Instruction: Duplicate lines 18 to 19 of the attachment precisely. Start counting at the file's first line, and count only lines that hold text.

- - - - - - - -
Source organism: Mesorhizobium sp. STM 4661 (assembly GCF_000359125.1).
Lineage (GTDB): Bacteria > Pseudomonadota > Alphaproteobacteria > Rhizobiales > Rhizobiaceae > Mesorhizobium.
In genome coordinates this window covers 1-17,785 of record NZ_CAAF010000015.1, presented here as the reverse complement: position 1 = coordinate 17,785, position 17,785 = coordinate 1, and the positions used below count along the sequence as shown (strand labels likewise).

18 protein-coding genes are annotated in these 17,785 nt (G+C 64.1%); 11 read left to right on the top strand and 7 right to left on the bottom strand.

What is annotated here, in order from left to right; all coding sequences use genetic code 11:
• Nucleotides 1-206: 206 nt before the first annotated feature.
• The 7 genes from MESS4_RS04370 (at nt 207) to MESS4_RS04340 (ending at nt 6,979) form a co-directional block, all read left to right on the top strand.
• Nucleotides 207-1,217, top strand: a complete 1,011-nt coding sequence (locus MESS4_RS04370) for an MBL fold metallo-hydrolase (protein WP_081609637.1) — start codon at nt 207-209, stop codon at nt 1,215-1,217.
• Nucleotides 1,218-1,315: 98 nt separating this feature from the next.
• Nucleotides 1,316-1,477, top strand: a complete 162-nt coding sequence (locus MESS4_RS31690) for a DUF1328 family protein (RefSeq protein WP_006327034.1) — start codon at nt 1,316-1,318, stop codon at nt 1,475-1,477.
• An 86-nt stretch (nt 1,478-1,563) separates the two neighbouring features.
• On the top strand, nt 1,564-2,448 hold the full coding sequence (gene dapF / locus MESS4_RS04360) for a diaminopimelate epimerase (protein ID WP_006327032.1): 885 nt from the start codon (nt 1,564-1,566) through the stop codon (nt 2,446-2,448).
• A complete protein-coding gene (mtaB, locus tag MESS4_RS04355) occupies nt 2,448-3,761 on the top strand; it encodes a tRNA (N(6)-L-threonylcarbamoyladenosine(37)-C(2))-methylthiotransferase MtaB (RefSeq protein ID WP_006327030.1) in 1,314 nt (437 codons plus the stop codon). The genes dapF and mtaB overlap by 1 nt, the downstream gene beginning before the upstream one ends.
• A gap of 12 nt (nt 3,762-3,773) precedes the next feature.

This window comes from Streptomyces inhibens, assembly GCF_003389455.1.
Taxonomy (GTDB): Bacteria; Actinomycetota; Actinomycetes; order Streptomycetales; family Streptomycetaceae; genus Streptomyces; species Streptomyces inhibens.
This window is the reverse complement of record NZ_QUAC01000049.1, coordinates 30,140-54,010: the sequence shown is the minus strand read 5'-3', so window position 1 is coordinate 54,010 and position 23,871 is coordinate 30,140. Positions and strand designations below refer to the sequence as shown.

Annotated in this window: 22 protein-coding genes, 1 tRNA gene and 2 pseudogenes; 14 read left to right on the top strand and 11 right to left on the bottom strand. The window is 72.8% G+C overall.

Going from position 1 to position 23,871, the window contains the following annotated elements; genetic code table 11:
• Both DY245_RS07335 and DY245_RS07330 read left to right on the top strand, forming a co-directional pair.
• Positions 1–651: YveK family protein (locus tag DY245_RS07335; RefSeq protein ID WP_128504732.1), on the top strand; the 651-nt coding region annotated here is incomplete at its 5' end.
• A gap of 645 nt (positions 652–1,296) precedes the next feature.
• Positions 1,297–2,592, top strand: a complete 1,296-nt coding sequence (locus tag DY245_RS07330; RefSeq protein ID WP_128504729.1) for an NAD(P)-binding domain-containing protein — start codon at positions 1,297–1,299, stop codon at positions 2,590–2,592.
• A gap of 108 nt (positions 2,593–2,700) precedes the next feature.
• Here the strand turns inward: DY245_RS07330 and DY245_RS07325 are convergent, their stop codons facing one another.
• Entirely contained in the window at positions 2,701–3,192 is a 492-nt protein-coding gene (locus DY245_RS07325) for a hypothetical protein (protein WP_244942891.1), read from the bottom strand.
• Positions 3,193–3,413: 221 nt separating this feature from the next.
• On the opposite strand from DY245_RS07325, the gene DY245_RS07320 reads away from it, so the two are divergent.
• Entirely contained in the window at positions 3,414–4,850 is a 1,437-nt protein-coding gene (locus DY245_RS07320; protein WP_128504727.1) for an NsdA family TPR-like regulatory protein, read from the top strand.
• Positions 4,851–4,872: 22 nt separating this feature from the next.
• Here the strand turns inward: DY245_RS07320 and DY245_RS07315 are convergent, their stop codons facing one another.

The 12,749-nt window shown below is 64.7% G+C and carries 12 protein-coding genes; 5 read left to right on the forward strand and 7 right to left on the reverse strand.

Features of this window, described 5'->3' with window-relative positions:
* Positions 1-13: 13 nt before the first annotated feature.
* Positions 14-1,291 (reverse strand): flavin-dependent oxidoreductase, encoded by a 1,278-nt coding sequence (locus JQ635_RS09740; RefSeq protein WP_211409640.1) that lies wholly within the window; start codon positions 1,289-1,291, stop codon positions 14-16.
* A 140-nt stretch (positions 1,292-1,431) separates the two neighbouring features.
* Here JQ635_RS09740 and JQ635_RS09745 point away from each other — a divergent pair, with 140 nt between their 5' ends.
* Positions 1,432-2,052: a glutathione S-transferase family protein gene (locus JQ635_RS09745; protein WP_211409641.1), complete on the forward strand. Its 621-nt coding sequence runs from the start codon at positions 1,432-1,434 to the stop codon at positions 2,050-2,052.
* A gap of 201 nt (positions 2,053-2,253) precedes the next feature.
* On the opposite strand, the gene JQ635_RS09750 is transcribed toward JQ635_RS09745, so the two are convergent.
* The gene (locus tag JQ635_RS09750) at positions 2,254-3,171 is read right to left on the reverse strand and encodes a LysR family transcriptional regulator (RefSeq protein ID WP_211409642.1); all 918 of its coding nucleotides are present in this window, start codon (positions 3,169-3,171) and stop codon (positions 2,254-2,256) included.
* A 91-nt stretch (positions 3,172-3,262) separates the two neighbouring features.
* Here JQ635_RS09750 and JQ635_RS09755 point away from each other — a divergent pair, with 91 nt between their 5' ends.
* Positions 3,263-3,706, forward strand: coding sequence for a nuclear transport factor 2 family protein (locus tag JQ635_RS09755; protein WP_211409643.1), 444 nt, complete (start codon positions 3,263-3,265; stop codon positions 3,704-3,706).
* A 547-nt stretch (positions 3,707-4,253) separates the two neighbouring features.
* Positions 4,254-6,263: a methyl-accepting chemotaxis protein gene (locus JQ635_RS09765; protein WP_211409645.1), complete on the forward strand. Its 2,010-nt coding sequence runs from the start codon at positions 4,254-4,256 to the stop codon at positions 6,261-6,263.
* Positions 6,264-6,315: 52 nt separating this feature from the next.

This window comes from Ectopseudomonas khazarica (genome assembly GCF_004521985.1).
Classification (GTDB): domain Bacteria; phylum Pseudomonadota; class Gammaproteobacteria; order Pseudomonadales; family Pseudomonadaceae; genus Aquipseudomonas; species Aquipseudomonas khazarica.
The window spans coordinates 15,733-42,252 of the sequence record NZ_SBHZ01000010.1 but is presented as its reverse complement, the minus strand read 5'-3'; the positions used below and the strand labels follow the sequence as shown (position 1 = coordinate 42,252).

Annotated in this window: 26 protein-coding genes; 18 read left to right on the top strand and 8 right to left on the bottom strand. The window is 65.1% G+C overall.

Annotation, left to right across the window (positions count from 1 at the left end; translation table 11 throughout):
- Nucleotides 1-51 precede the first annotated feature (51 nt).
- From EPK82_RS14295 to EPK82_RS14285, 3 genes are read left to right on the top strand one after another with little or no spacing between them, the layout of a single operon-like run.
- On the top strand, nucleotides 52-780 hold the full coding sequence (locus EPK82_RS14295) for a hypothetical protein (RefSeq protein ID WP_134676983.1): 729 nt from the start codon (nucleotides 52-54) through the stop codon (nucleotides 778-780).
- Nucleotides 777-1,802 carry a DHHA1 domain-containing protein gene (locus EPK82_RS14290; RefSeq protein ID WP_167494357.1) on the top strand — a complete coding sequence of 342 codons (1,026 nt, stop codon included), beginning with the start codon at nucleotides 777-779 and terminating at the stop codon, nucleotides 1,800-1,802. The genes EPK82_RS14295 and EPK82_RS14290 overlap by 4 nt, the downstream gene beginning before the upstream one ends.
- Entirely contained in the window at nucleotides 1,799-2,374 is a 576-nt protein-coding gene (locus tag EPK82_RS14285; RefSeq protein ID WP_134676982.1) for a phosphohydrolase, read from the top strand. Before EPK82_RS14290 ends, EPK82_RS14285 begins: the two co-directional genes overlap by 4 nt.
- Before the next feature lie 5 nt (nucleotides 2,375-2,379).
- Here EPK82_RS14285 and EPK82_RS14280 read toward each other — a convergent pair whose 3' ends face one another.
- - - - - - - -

Annotated in this window: 22 protein-coding genes, 1 tRNA gene and 2 pseudogenes; 14 read left to right on the top strand and 11 right to left on the bottom strand. The window is 72.8% G+C overall.

Going from position 1 to position 23,871, the window contains the following annotated elements; genetic code table 11: